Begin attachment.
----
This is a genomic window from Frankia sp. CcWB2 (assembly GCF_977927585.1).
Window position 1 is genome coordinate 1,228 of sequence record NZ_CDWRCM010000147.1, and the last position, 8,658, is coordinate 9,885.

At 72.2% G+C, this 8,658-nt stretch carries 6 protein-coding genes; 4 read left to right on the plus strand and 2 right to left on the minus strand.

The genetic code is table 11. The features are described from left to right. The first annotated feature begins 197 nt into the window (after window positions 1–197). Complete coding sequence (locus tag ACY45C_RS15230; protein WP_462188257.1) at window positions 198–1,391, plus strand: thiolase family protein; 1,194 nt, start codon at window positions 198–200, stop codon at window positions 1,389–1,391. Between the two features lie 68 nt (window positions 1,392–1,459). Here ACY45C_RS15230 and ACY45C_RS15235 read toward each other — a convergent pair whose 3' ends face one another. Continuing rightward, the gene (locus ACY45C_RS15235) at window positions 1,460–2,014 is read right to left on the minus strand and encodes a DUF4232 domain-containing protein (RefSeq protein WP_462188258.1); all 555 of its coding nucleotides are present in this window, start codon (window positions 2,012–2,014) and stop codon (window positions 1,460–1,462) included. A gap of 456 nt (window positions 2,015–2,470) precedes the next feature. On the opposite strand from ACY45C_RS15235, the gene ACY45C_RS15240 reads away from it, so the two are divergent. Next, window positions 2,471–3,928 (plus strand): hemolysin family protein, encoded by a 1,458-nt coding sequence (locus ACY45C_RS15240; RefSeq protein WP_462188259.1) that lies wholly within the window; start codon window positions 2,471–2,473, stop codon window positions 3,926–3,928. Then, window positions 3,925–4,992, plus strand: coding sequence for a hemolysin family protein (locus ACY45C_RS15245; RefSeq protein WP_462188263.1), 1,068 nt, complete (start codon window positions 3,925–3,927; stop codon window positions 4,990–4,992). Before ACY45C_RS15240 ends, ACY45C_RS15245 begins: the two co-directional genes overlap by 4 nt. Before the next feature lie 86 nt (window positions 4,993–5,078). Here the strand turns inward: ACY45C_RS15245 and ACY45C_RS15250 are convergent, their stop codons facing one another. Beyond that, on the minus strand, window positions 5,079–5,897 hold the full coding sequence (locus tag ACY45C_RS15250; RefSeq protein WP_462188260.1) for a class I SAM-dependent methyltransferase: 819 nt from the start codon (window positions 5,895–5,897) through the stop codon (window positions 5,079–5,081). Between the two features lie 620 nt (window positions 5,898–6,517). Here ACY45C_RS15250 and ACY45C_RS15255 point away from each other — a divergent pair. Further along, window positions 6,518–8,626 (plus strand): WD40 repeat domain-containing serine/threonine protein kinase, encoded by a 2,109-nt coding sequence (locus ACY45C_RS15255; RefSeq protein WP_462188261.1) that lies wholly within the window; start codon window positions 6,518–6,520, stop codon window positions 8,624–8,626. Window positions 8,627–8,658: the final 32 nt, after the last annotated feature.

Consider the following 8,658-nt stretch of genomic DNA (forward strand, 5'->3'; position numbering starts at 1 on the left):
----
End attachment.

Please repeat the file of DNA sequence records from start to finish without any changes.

This is a genomic window from Frankia sp. CcWB2 (assembly GCF_977927585.1).
Window position 1 is genome coordinate 1,228 of sequence record NZ_CDWRCM010000147.1, and the last position, 8,658, is coordinate 9,885.

At 72.2% G+C, this 8,658-nt stretch carries 6 protein-coding genes; 4 read left to right on the plus strand and 2 right to left on the minus strand.

The genetic code is table 11. The features are described from left to right. The first annotated feature begins 197 nt into the window (after window positions 1–197). Complete coding sequence (locus tag ACY45C_RS15230; protein WP_462188257.1) at window positions 198–1,391, plus strand: thiolase family protein; 1,194 nt, start codon at window positions 198–200, stop codon at window positions 1,389–1,391. Between the two features lie 68 nt (window positions 1,392–1,459). Here ACY45C_RS15230 and ACY45C_RS15235 read toward each other — a convergent pair whose 3' ends face one another. Continuing rightward, the gene (locus ACY45C_RS15235) at window positions 1,460–2,014 is read right to left on the minus strand and encodes a DUF4232 domain-containing protein (RefSeq protein WP_462188258.1); all 555 of its coding nucleotides are present in this window, start codon (window positions 2,012–2,014) and stop codon (window positions 1,460–1,462) included. A gap of 456 nt (window positions 2,015–2,470) precedes the next feature. On the opposite strand from ACY45C_RS15235, the gene ACY45C_RS15240 reads away from it, so the two are divergent. Next, window positions 2,471–3,928 (plus strand): hemolysin family protein, encoded by a 1,458-nt coding sequence (locus ACY45C_RS15240; RefSeq protein WP_462188259.1) that lies wholly within the window; start codon window positions 2,471–2,473, stop codon window positions 3,926–3,928. Then, window positions 3,925–4,992, plus strand: coding sequence for a hemolysin family protein (locus ACY45C_RS15245; RefSeq protein WP_462188263.1), 1,068 nt, complete (start codon window positions 3,925–3,927; stop codon window positions 4,990–4,992). Before ACY45C_RS15240 ends, ACY45C_RS15245 begins: the two co-directional genes overlap by 4 nt. Before the next feature lie 86 nt (window positions 4,993–5,078). Here the strand turns inward: ACY45C_RS15245 and ACY45C_RS15250 are convergent, their stop codons facing one another. Beyond that, on the minus strand, window positions 5,079–5,897 hold the full coding sequence (locus tag ACY45C_RS15250; RefSeq protein WP_462188260.1) for a class I SAM-dependent methyltransferase: 819 nt from the start codon (window positions 5,895–5,897) through the stop codon (window positions 5,079–5,081). Between the two features lie 620 nt (window positions 5,898–6,517). Here ACY45C_RS15250 and ACY45C_RS15255 point away from each other — a divergent pair. Further along, window positions 6,518–8,626 (plus strand): WD40 repeat domain-containing serine/threonine protein kinase, encoded by a 2,109-nt coding sequence (locus ACY45C_RS15255; RefSeq protein WP_462188261.1) that lies wholly within the window; start codon window positions 6,518–6,520, stop codon window positions 8,624–8,626. Window positions 8,627–8,658: the final 32 nt, after the last annotated feature.

Consider the following 8,658-nt stretch of genomic DNA (forward strand, 5'->3'; position numbering starts at 1 on the left):